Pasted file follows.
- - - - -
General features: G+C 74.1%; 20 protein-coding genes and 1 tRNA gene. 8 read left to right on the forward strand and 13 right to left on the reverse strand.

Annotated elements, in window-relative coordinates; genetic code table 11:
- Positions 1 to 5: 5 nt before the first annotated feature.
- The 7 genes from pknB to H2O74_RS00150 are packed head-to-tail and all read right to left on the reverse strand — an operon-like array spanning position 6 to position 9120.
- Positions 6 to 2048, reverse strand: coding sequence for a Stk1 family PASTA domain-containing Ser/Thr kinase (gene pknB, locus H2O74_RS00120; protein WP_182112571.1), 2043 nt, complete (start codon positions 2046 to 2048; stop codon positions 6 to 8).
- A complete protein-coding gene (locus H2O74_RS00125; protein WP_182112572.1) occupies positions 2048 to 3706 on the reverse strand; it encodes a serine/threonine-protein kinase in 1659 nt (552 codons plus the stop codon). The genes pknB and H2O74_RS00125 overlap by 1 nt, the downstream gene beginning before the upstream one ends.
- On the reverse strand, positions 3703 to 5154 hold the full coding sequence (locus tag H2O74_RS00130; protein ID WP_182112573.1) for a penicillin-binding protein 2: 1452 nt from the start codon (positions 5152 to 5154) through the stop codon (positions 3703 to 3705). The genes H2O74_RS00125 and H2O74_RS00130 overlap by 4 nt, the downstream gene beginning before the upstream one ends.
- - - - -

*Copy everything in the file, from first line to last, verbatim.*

General features: G+C 74.1%; 20 protein-coding genes and 1 tRNA gene. 8 read left to right on the forward strand and 13 right to left on the reverse strand.

Annotated elements, in window-relative coordinates; genetic code table 11:
- Positions 1 to 5: 5 nt before the first annotated feature.
- The 7 genes from pknB to H2O74_RS00150 are packed head-to-tail and all read right to left on the reverse strand — an operon-like array spanning position 6 to position 9120.
- Positions 6 to 2048, reverse strand: coding sequence for a Stk1 family PASTA domain-containing Ser/Thr kinase (gene pknB, locus H2O74_RS00120; protein WP_182112571.1), 2043 nt, complete (start codon positions 2046 to 2048; stop codon positions 6 to 8).
- A complete protein-coding gene (locus H2O74_RS00125; protein WP_182112572.1) occupies positions 2048 to 3706 on the reverse strand; it encodes a serine/threonine-protein kinase in 1659 nt (552 codons plus the stop codon). The genes pknB and H2O74_RS00125 overlap by 1 nt, the downstream gene beginning before the upstream one ends.
- On the reverse strand, positions 3703 to 5154 hold the full coding sequence (locus tag H2O74_RS00130; protein ID WP_182112573.1) for a penicillin-binding protein 2: 1452 nt from the start codon (positions 5152 to 5154) through the stop codon (positions 3703 to 3705). The genes H2O74_RS00125 and H2O74_RS00130 overlap by 4 nt, the downstream gene beginning before the upstream one ends.